Thanks to their joint worship of Rh’llor, Beric and Thoros don’t object to Melisandre taking Gendry, who believed he was their family until this rude awakening. Arya is furious on Gendry’s behalf, dismissing Beric’s excuse that the Lord of Light needs Gendry as hypocrisy because the Brotherhood accepts Mel’s generous payment for the boy. Gendry, who feels understandably betrayed, is not soothed by Melisandre cooing to him that he’ll make kings rise and fall. Arya, still braver than...well, anyone, really, confronts Mel calling her a witch who will hurt Gendry. Mel doesn’t deny Arya’s accusations, but tells Arya that there’s a darkness in her (well, yeah, because why wouldn’t there be at this point?) and that Arya will shut brown, blue and green eyes forever. I’m trying hard to remember who has brown eyes and blue ones in this story, but I sincerely hope the green eyes belong to Joffrey!
We cut to a scene of the wildlings, tiny as ants, climbing the immensity of the wall. Ygritte looks like she’s enjoying herself, teasing Jon for checking out her ass, and Jon actually smiles back at her. This is the most fun life-threatening situation ever!
Meanwhile, Theon is not having fun at all, though the Boy Janitor/Torturer seems to be enjoying himself intensely playing painful and awful games with Theon; at least we solve the mystery of who was blowing the horn that so irritated Theon in Season 2. So now I’m going to call him Evil Horatio Hornblower until the show sees fit to give him an actual name. Whatever you think Theon deserves, this scene was stomach-turning, though the torture wasn’t purely gratuitous since we learned some facts: Hornblower knows the Stark boys are alive, and hints that he means to hunt them down (uh oh! I hope Jojen has a dream about that) and we also know he’s not an Umber, Karstark or whoever else Theon guessed. Lastly, we learn that Hornblower is skilled at flaying, skinning Theon’s finger as deftly as Osha skinned that rabbit. I think the show has provided enough clues for us to guess who Hornblower really is.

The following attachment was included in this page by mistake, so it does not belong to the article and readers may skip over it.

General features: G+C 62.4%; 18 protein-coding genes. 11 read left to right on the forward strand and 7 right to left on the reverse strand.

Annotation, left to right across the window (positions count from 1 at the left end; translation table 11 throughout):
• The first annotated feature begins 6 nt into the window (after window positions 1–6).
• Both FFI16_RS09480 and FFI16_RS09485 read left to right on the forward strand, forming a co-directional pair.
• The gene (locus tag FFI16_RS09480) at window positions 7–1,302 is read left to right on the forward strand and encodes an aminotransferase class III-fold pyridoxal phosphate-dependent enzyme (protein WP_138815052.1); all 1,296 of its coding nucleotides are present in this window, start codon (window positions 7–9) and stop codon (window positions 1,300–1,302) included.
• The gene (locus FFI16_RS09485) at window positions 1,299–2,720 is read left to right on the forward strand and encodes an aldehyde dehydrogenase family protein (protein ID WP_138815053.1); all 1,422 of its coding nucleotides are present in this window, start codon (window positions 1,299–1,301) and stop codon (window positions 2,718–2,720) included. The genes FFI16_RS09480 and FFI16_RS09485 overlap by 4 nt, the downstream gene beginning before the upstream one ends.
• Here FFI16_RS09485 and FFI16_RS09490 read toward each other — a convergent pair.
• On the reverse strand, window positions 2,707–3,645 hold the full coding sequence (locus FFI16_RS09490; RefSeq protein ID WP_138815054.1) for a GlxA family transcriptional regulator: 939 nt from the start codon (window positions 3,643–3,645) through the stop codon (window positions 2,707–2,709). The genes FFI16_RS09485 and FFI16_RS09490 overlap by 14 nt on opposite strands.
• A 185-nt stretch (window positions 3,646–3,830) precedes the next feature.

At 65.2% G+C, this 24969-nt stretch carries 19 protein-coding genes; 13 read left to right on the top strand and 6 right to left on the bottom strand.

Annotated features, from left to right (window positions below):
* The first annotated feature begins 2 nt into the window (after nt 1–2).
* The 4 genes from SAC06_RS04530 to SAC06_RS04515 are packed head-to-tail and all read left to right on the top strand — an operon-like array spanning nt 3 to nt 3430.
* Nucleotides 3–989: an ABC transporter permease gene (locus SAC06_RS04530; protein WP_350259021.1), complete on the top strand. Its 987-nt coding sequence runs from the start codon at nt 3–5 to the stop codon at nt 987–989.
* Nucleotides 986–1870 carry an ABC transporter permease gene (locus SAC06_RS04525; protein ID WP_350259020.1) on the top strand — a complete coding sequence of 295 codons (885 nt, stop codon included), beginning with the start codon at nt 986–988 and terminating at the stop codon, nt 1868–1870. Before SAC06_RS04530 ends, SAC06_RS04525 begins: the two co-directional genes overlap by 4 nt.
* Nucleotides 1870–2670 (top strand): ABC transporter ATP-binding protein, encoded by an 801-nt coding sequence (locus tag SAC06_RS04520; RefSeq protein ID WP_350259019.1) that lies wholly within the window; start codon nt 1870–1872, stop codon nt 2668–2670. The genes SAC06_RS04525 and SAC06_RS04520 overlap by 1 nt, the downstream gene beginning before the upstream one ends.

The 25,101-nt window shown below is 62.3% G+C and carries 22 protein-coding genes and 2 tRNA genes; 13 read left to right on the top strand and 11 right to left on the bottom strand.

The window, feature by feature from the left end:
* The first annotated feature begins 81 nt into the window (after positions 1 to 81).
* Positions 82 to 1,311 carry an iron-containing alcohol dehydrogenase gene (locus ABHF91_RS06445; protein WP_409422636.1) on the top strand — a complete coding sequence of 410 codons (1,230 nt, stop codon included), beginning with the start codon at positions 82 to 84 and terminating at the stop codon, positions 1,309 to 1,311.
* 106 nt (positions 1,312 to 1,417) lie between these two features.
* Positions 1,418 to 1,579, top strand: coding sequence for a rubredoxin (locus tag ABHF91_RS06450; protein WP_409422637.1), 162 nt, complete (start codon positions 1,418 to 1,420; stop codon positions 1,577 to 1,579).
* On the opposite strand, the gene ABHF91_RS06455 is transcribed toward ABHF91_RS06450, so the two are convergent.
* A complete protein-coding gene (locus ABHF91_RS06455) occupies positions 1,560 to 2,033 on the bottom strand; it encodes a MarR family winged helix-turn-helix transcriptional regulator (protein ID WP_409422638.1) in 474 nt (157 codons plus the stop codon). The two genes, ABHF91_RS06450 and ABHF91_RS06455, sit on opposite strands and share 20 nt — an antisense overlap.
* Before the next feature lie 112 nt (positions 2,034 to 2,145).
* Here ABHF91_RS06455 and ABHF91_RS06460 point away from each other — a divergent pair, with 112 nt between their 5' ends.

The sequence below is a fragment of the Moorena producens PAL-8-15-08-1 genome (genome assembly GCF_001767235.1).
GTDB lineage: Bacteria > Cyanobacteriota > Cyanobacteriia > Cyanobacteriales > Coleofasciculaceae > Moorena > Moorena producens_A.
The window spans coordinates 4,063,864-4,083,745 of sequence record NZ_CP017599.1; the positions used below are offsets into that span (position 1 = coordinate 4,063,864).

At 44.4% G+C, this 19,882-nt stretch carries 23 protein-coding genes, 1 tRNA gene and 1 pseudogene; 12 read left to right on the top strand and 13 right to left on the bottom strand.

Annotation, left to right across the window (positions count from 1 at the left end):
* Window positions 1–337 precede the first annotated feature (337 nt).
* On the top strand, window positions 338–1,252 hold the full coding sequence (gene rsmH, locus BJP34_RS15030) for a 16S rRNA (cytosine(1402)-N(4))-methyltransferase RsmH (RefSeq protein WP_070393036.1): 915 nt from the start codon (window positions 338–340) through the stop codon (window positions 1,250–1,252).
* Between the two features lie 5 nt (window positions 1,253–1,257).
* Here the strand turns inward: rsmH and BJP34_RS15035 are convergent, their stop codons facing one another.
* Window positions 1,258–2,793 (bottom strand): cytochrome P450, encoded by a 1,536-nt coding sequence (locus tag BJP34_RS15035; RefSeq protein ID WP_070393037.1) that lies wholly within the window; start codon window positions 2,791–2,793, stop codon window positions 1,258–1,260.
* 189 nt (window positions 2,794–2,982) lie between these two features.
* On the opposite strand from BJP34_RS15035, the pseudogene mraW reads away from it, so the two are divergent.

Down in Riverrun, Robb meets the Freys, who wear the hats the Night’s Watch has abandoned, though they live in more temperate climes. The Freys use the upper hand they now have over Robb, demanding a formal apology, Harrenhal (which is currently occupied by Roose Bolton and which the Lannisters promised to Littlefinger so I’m wondering how that will work out) and the kicker: Edmure’s hand in marriage for Walder Frey’s daughter Roslin.
Furthermore, the Freys want the wedding within the fortnight, since they are understandably wary of long engagements. Heh! After the Freys walk out, Robb, Catelyn, Edmure and the Blackfish discuss the proposal. Edmure doesn’t want to marry the girl without at least meeting her first, and the Blackfish and Catelyn kind of get in his face about it. When Edmure insists that “no man can compel another man to marry” the Blackfish says that “the laws of my fist are about to compel your teeth.” Heh! Then the Blackfish adds some extra guilt about Edmure messing up Robb’s battle plans. I’m still waiting for someone to mention that it wasn’t Edmure who pissed off the Freys in the first place, but Robb with his hasty marriage because who needed that bridge and those troops anyway? Finally, Robb asks nicely, saying that he’s winning the battles but losing the war, and that he understands that “you’re paying for my sins uncle, it’s not fair or right, I’ll remember it.” Edmure agrees to the marriage! Et tu, Brutus! (Sorry, I’ve been waiting to use that since Tobias Menzies was cast as Edmure!)